Roy Rogers was, and is, the “King of the Cowboys” for millions of people. He rode, roped, and sang his way across the silver and small screens with his lovely wife, Dale Evans, and had a healthy run in the world of books, comic books, and comic strips.
Roy Rogers: The Collected Daily and Sunday Newspaper Strips from Hermes Press is a is beautiful and well-put-together collection of comic strips that ran between 1950 and 1958. Its over-wide pages lay flat when the book is open, and rather than sliding down into the page’s gutter, the text and art are surrounded by clean, white space.
The strips are reproduced at a good size and run two to a page–except in the case of the Sunday strips, which run one strip per page. This arrangement of strips on the page makes for an easy and pleasant reading experience.
The book opens with a note from Roy Rogers, Jr. and is followed by a section that covers not only the basic biography of Roy Rogers, Sr., but also the careers of the various artists and writers who worked on the comic books and strips that featured the King of the Cowboys.
Following the collection of strips is a section dealing with the legendary Alex Toth’s work on the Roy Rogers material, which is well illustrated and contains some discussion of Toth’s techniques. The book is also liberally illustrated with color photographs of Rogers memorabilia–everything from movie lobby cards to watches to lunch boxes is displayed–reminding readers that Rogers and Evans were entertainment juggernauts.
As for the strips, they’re highly enjoyable. You don’t see art like this on the funny pages anymore. At least not in my local paper, you don’t. Rogers’s likeness is easily recognizable within the illustrations, but supporting cast members often have a more caricaturized look. However, the work never tumbles into unbelievability. Often there will be five to seven people in the panel, but all are unique individuals who easily identifiable.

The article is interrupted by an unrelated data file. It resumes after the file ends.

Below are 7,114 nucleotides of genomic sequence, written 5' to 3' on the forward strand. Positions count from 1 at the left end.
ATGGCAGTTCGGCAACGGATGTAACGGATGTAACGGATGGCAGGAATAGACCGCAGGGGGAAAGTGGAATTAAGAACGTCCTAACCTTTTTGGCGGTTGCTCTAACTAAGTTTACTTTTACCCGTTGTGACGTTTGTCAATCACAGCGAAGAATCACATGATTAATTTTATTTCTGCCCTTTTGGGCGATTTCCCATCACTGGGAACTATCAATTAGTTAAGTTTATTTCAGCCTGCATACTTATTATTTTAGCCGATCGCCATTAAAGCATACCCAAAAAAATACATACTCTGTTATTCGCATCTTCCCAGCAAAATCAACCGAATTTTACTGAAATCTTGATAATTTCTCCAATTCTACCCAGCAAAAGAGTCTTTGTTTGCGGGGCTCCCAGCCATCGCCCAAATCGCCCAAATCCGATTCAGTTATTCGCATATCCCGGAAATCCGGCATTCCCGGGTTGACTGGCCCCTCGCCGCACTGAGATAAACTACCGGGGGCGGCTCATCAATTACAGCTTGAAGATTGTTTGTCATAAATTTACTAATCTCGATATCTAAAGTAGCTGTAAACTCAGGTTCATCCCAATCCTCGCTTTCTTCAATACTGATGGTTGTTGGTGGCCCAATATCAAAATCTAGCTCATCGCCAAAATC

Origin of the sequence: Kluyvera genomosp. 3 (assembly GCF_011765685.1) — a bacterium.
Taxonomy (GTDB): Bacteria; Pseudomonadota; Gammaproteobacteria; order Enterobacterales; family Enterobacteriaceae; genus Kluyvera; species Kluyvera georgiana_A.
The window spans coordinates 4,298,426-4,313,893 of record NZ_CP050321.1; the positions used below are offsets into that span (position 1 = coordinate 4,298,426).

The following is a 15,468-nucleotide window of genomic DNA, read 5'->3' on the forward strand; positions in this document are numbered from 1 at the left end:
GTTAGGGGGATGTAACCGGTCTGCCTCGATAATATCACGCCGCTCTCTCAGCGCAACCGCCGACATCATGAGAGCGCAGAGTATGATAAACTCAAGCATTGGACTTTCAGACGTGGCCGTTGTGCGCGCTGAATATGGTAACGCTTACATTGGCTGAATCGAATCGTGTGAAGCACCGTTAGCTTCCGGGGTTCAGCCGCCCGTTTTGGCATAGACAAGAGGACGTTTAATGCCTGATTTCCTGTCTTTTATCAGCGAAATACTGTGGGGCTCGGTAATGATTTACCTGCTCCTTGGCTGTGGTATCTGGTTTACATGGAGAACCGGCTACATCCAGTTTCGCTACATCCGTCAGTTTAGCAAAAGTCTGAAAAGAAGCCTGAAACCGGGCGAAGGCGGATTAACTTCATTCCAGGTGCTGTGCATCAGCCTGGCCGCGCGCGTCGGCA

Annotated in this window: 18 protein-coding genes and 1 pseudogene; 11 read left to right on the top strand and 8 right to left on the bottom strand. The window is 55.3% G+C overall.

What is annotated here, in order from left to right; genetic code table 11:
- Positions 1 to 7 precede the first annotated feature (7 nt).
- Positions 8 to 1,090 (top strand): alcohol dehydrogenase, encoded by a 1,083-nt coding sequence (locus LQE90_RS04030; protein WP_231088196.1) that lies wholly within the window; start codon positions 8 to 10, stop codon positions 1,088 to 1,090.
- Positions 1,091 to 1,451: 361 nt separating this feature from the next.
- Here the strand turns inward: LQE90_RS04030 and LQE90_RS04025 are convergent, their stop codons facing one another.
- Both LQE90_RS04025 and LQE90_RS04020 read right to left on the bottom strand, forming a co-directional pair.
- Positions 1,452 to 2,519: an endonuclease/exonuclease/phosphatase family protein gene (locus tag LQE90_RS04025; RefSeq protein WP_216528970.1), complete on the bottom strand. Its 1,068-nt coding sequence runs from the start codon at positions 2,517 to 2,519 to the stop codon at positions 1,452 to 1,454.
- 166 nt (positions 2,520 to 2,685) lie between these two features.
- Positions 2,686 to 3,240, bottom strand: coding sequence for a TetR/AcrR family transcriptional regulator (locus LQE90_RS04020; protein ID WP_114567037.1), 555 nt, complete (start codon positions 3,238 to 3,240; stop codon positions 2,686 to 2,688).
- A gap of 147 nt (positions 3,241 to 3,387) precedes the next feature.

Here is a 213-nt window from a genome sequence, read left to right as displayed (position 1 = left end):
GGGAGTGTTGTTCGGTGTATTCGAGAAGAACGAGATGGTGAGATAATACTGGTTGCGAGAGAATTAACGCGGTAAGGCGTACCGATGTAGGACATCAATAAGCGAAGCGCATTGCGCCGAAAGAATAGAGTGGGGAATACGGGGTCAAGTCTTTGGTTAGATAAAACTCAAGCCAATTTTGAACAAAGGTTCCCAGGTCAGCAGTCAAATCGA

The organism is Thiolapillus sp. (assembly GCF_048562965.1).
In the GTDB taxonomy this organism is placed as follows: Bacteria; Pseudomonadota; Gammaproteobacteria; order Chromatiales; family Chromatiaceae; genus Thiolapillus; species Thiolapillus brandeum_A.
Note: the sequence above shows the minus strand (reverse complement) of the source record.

The background detail is also beautiful. The level of craft on display is something else, as horses look like horses and guns look like guns. Furthermore, the action is easy to follow and dynamic. You can see where bullets hit and where rocks fall, and within the confines of three (occasionally four) panels each day, the artists continually change perspective on the scene to create a sense of movement.
Additionally, the illustrations show a great command of the strengths of the black and white strip. The use of black to block out the scene is stunning. The Sunday color strips are just as beautiful, with colors that range from soft and dusty shades to bold and brilliant hues.
The strip’s writers kept Rogers as he was presented in the movies and his television series. He’s a straight-talking man of action with a strong code of ethics. He’ll help a friend in trouble–and he’ll also help an enemy. In one sequence Rogers tries to save a man who has robbed him, burned a farm community’s crops and homes, blown up a train trestle, and destroyed a dam. Saving the man puts Rogers’s own life in danger not once, but twice, yet he saves the villain anyway because it’s the right thing to do.
Talk about a hero.
The supporting cast is pretty much made up of stock characters–the honest sheriff, the plucky girl, the comic relief sidekick–but they all play their parts well. In a comic strip, there’s not a great deal of room for deep characterization, so an archetype is the best way to go. In these strips, the writers quickly reveal the characters through actions that keep the story moving.
The basic plots will be familiar to fans of B-Westerns and cowboy TV shows. Rogers stops a range war, saves a friend from a gold-digger and her rotten brother, tracks down thieves, and solves other mysteries. They are fast moving and well-written tales.
I’d love to see Hermes Press do a stripped down, cheaper version of this volume for younger readers; the mix of action, adventure, and mystery would appeal to them.
Roy Rogers: The Collected Daily and Sunday Newspaper Strips is a wonderful collection that can be enjoyed not only by fans of iconic Hollywood hero, but also readers who like B-Westerns or adventure strips in general.